In the eastern US, ants are integral to plant biodiversity because they help disperse seeds. But ants' ability to perform this vital function, and others, may be jeopardized by climate change, according to Nate Sanders, Associate Professor of Ecology and Evolutionary Biology at the University of Tennessee, Knoxville.
Sanders and his collaborators have received a grant for nearly $2 million from the National Science Foundation to examine the cascading effects of climate change on ant communities and the ecosystem functions they provide.
"Ants are critically important to most ecosystems," Sanders said. "They eat other insects, circulate nutrients, increase turnover in the soil, and move seeds around."
Sanders and his colleagues are testing the effects of climate change on ants by heating up patches of forest and tracking how the ants respond. Inside Duke Forest in North Carolina and Harvard Forest in Massachusetts lie twelve five-meter wide, open-top chambers. Air temperature is incrementally increased by half a degree Celsius in each chamber for a total of a six-degree changes and ant behavior observed.
The researchers, led by Katie Stuble from UT and Shannon Pelini at Harvard Forest, noticed dramatic changes in the ants' daily activity in each chamber.
"If the temperature increases by just a half a degree Celsius, the most important seed-dispersing ants basically shut down," said Sanders. "They do not go out and forage and do the things they normally do."
Stuble observed that, on average, the ants foraged for about ten hours a day at normal temperatures. When temperatures were raised just a half a degree, the ants stayed in their nests underground and foraged just an hour.
The absence of ants' seed dispersal and nutrient cycling could have profound influence on biodiversity. For instance, it is believed that more than half of the plants in the forest understory of the Great Smoky Mountains National Park rely on ants for seed dispersal. Ants are found in ecosystems everywhere but in Antarctica and Iceland.
The researchers' goal is to provide information about the effects of climate change on biodiversity and ecosystems.
"We know that climate change is happening," Sanders said. "Lots of models make predictions about how biodiversity is going to respond. It will either respond by adapting, moving or going extinct. If you can't keep up with climate change, you will go extinct."
Sanders and his team will collect data through 2015. He is collaborating with colleagues from Harvard University, North Carolina State University, and University of Vermont. The project began in 2007 with funding from the Department of Energy. The team's papers can be read at http://web.utk.edu/~nsanders/.Whitney Heins (865-974-5460, firstname.lastname@example.org)
Whitney Heins | Newswise Science News
Litter is present throughout the world’s oceans: 1,220 species affected
27.03.2017 | Alfred-Wegener-Institut, Helmholtz-Zentrum für Polar- und Meeresforschung
International network connects experimental research in European waters
21.03.2017 | Leibniz-Institut für Gewässerökologie und Binnenfischerei (IGB)
The Institute of Semiconductor Technology and the Institute of Physical and Theoretical Chemistry, both members of the Laboratory for Emerging Nanometrology (LENA), at Technische Universität Braunschweig are partners in a new European research project entitled ChipScope, which aims to develop a completely new and extremely small optical microscope capable of observing the interior of living cells in real time. A consortium of 7 partners from 5 countries will tackle this issue with very ambitious objectives during a four-year research program.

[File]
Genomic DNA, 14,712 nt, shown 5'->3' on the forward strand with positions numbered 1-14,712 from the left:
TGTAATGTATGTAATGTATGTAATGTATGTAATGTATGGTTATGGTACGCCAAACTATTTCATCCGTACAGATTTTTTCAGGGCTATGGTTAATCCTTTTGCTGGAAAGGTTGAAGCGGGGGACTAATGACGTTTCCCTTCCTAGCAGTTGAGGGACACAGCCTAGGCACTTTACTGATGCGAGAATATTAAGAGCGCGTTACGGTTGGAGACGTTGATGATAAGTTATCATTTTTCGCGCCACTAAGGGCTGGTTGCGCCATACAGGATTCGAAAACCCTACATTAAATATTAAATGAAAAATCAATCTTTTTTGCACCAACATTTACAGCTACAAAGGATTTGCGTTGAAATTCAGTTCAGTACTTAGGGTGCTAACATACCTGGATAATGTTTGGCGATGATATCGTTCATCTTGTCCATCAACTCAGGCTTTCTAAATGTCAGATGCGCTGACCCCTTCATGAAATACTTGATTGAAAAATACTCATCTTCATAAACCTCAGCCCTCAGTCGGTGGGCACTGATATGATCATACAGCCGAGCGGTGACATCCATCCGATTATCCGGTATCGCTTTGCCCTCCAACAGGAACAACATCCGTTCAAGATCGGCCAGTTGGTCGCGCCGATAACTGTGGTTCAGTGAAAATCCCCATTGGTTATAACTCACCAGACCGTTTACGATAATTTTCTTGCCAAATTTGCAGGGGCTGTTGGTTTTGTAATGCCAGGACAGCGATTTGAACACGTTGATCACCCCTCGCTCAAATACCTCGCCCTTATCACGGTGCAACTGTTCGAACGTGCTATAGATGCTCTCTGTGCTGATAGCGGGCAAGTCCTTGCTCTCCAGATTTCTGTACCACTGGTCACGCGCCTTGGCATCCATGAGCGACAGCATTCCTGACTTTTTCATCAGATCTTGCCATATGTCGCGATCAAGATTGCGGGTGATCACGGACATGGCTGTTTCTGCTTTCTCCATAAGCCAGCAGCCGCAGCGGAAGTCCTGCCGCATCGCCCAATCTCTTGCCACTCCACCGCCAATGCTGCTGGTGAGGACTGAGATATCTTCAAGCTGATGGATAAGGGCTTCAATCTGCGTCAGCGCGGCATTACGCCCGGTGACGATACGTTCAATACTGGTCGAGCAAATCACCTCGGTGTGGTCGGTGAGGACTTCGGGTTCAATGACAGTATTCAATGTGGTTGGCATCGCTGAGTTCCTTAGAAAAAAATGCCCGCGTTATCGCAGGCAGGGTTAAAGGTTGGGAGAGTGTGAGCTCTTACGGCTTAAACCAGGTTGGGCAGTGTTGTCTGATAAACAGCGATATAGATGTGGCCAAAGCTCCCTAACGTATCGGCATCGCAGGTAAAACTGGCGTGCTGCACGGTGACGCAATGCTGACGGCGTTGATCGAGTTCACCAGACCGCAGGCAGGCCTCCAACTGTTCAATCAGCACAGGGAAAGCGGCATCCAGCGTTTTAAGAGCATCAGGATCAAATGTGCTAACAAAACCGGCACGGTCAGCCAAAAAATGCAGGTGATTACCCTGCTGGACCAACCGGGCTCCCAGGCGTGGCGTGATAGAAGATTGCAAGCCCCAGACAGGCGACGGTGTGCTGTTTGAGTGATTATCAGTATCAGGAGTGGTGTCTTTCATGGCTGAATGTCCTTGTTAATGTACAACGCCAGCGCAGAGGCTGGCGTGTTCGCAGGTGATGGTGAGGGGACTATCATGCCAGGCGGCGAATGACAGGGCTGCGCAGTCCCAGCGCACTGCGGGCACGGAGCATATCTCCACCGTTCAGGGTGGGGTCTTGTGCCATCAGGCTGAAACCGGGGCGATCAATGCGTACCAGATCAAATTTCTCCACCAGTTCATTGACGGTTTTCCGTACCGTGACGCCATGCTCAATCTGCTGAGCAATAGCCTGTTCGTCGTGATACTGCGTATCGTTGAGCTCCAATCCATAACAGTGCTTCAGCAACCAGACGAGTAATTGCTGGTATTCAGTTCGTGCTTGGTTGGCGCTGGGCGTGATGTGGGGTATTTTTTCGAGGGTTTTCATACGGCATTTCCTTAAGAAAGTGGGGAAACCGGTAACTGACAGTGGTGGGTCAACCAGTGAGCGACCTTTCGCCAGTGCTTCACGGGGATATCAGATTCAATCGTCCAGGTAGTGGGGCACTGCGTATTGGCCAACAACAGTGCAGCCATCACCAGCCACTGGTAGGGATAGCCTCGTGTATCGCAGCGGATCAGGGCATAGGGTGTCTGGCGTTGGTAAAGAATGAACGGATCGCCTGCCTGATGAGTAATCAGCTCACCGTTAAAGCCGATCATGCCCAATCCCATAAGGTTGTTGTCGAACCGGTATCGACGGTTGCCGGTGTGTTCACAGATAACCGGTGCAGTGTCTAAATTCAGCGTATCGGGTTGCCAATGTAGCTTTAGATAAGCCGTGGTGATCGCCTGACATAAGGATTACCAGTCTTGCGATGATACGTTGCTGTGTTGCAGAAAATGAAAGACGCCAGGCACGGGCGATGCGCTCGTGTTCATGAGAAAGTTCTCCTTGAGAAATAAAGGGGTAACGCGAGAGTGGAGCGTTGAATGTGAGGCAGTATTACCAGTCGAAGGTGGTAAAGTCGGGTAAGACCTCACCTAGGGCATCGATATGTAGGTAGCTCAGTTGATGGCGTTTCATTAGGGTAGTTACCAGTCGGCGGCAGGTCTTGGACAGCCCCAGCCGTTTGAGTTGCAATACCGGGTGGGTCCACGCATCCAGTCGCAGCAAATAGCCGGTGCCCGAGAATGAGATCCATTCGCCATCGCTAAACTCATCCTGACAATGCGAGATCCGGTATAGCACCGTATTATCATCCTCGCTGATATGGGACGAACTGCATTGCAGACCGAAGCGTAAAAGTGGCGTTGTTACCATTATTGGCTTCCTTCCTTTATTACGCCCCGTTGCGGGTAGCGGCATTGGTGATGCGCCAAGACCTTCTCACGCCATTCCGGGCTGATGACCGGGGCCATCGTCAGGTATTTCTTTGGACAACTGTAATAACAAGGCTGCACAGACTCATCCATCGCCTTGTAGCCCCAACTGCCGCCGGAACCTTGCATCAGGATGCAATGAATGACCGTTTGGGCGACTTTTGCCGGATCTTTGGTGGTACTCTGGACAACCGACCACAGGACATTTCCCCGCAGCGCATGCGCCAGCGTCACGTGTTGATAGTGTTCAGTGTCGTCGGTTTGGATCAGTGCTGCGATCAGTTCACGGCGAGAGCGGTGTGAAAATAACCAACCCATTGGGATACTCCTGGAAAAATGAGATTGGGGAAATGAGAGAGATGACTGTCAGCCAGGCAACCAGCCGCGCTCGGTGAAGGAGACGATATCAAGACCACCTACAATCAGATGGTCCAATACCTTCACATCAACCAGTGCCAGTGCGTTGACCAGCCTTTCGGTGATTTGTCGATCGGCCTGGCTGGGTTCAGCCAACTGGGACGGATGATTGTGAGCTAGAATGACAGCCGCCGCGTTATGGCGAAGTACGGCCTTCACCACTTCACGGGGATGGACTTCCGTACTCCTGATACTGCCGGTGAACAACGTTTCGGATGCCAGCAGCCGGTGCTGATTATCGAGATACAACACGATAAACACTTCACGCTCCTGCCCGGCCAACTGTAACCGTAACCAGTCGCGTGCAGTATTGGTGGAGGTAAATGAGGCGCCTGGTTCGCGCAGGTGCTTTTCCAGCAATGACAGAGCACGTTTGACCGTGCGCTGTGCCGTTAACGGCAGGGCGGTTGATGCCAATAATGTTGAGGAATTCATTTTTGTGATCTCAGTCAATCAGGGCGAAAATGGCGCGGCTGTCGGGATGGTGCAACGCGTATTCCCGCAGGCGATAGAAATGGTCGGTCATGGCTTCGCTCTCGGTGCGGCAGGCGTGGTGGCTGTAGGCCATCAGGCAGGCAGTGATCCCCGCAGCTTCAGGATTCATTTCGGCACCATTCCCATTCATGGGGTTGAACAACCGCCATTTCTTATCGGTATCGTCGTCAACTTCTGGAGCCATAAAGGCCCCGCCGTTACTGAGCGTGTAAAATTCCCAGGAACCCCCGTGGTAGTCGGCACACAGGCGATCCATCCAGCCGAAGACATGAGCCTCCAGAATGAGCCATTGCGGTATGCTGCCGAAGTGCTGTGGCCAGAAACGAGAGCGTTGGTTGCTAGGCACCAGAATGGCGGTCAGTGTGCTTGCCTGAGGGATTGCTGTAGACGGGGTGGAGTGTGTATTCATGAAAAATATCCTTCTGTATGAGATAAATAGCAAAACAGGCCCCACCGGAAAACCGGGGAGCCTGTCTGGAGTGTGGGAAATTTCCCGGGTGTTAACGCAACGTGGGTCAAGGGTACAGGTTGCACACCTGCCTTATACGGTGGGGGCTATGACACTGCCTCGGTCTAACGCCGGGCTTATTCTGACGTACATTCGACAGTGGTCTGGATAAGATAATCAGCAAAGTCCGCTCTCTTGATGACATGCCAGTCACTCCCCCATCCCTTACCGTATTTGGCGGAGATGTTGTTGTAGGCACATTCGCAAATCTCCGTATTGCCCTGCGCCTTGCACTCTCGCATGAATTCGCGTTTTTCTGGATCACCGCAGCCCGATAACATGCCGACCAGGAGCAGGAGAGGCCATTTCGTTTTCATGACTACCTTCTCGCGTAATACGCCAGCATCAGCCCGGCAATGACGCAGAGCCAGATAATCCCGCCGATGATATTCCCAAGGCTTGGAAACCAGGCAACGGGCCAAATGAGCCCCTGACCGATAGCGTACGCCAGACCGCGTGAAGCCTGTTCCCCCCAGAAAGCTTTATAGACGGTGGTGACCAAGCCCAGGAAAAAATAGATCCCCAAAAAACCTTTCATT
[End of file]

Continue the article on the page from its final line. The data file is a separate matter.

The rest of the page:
To demonstrate the usefulness of this new scientific tool, at the end of the project the developed chip-sized microscope will be used to observe in real-time...
Astronomers from Bonn and Tautenburg in Thuringia (Germany) used the 100-m radio telescope at Effelsberg to observe several galaxy clusters. At the edges of these large accumulations of dark matter, stellar systems (galaxies), hot gas, and charged particles, they found magnetic fields that are exceptionally ordered over distances of many million light years. This makes them the most extended magnetic fields in the universe known so far.
The results will be published on March 22 in the journal „Astronomy & Astrophysics“.
Galaxy clusters are the largest gravitationally bound structures in the universe. With a typical extent of about 10 million light years, i.e. 100 times the...
Researchers at the Goethe University Frankfurt, together with partners from the University of Tübingen in Germany and Queen Mary University as well as Francis Crick Institute from London (UK) have developed a novel technology to decipher the secret ubiquitin code.
Ubiquitin is a small protein that can be linked to other cellular proteins, thereby controlling and modulating their functions. The attachment occurs in many...
In the eternal search for next generation high-efficiency solar cells and LEDs, scientists at Los Alamos National Laboratory and their partners are creating...
Silicon nanosheets are thin, two-dimensional layers with exceptional optoelectronic properties very similar to those of graphene. Albeit, the nanosheets are less stable. Now researchers at the Technical University of Munich (TUM) have, for the first time ever, produced a composite material combining silicon nanosheets and a polymer that is both UV-resistant and easy to process. This brings the scientists a significant step closer to industrial applications like flexible displays and photosensors.
Silicon nanosheets are thin, two-dimensional layers with exceptional optoelectronic properties very similar to those of graphene. Albeit, the nanosheets are...
20.03.2017 | Event News
14.03.2017 | Event News
07.03.2017 | Event News
28.03.2017 | Life Sciences
28.03.2017 | Information Technology
28.03.2017 | Physics and Astronomy